Easily Confused Words: Teak vs. Take

Teak and Take are easily confused words. The spell-check application of most word processing software programs would not catch a slip-up of these two words. Spell-check is looking for words that aren’t in its dictionary, and words that resemble words in its dictionary but are possibly spelled wrong. Spell-check isn’t perfect. It doesn’t know and can’t guess what word you wanted or what word you meant, it can only judge the words on the page. If you used words that are all spelled correctly, it gives you a pass anyway.

Autocorrect also tries to anticipate what word you want based on the first few letters. But sharing letters doesn’t mean related words.

Teak is a noun. It means a tropical hardwood birch tree. When furniture, tools, or boats are made from this tree’s wood, those items are also called teak.

Take is a verb. It means to get a hold of, or get possession of. Take has several tenses: Take, Took (past), Taken (present).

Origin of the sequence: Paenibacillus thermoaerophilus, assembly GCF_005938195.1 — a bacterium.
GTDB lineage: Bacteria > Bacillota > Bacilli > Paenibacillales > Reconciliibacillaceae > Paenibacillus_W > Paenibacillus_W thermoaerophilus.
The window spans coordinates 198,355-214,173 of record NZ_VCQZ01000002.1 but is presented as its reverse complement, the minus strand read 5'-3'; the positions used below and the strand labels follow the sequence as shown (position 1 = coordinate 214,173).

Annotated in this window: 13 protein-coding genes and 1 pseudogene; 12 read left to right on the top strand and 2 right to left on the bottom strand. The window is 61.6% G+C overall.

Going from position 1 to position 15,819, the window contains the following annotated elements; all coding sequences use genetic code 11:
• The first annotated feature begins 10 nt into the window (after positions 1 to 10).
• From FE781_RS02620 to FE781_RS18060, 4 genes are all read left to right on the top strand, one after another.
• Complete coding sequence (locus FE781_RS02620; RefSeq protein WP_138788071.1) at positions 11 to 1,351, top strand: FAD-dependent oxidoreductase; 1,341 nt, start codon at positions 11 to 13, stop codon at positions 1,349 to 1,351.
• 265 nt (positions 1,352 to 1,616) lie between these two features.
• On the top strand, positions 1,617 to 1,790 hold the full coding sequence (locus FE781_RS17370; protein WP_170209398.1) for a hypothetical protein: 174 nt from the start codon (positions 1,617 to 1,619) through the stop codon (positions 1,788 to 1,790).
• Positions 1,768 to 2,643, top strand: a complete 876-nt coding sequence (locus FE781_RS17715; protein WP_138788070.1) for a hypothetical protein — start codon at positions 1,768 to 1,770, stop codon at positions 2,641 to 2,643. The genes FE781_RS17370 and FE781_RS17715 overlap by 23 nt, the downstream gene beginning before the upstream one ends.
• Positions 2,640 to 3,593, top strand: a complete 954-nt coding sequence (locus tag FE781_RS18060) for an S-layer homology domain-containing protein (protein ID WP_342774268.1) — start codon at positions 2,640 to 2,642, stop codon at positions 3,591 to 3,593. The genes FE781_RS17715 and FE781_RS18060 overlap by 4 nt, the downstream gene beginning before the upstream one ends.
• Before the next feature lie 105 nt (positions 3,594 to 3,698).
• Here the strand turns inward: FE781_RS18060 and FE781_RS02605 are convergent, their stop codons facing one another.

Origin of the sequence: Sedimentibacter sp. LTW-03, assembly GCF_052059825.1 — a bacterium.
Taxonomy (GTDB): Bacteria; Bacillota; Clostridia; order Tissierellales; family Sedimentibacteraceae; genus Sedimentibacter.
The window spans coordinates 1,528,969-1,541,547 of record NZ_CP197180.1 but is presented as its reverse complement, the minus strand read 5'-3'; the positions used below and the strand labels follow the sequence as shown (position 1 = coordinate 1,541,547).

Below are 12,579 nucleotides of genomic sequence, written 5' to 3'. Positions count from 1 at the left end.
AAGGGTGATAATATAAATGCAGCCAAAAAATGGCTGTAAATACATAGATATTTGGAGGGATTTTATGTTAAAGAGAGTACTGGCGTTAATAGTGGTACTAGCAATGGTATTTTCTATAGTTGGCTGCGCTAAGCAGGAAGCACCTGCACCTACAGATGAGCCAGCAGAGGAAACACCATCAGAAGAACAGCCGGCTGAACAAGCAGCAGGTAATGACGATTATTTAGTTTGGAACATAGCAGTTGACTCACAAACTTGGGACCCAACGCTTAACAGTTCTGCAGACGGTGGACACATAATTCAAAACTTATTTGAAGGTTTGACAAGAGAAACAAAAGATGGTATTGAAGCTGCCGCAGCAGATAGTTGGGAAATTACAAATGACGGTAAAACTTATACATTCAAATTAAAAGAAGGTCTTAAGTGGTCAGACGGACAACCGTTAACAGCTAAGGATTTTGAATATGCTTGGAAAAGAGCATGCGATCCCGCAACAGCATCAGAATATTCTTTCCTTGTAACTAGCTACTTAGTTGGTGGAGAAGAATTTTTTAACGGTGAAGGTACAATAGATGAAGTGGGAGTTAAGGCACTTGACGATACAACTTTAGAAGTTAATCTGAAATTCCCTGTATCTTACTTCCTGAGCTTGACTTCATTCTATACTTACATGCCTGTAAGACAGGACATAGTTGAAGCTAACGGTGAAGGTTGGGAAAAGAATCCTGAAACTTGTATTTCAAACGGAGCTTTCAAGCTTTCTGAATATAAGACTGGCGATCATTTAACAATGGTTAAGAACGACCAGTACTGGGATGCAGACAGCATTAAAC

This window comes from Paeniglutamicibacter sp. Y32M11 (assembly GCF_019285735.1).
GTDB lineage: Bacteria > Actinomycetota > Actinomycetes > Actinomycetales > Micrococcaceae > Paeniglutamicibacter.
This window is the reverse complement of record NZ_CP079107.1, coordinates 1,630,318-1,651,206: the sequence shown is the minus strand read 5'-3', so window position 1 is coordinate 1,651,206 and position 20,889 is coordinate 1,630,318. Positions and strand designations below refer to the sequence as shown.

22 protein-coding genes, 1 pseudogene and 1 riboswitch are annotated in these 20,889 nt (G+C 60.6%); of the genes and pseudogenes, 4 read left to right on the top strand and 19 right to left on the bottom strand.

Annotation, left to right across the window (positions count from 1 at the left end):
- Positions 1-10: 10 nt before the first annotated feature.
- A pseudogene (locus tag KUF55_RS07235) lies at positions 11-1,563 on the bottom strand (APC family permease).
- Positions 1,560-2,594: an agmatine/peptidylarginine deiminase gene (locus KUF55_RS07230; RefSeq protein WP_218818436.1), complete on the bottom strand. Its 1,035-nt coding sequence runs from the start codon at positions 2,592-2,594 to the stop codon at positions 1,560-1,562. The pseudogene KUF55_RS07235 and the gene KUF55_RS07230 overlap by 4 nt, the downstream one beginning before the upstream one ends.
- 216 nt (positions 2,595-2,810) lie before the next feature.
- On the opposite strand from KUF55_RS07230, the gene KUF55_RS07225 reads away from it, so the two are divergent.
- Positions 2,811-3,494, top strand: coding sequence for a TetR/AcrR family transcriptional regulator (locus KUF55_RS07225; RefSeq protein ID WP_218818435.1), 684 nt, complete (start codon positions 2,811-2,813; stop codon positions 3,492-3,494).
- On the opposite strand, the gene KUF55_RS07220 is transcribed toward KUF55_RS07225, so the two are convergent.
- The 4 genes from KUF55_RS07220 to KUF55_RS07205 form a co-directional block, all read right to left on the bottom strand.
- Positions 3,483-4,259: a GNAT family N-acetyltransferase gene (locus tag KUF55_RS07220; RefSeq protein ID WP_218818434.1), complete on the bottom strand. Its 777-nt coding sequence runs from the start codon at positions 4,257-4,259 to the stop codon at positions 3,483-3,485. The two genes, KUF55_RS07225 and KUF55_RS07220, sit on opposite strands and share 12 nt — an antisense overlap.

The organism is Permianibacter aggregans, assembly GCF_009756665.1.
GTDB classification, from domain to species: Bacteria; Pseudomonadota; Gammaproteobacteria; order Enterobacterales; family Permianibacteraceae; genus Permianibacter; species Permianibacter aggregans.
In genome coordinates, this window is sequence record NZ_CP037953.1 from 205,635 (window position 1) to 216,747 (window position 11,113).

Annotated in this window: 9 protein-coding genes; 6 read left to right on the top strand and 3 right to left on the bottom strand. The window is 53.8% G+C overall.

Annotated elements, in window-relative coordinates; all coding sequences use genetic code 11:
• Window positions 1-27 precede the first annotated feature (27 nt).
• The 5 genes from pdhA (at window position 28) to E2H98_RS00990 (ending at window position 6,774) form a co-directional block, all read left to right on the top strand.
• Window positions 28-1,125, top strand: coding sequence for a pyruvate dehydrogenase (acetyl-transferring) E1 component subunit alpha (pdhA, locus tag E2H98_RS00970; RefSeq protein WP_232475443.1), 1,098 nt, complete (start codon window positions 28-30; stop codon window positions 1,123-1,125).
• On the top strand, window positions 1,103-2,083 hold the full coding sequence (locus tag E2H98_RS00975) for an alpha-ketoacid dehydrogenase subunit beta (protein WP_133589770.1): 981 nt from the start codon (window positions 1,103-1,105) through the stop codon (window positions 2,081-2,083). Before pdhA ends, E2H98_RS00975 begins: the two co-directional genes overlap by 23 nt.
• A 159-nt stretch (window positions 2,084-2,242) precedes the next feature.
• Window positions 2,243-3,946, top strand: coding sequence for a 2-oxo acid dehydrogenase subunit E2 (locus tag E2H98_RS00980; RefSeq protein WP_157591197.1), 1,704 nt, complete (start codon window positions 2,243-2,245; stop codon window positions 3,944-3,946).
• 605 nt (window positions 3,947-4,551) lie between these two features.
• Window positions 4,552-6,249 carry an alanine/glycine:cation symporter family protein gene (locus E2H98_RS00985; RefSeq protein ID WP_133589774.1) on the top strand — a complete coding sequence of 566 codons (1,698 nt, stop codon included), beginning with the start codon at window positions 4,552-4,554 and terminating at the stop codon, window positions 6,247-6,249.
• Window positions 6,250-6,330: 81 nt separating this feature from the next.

There’s a number of phrases using “take”:

  • “take a look” is a request for someone to review something closely
  • “on the take” means accepting money in exchange for favorable treatment
  • “take advantage” means having an opportunity and little adversity
  • “take a chance” means having a high risk opportunity and doing it regardless

The following story uses both words correctly:

Takeo, a champion surfer, loved to take on the biggest waves off Hawaii’s coast. He also liked stand up paddle-boarding on a handcrafted teak board.

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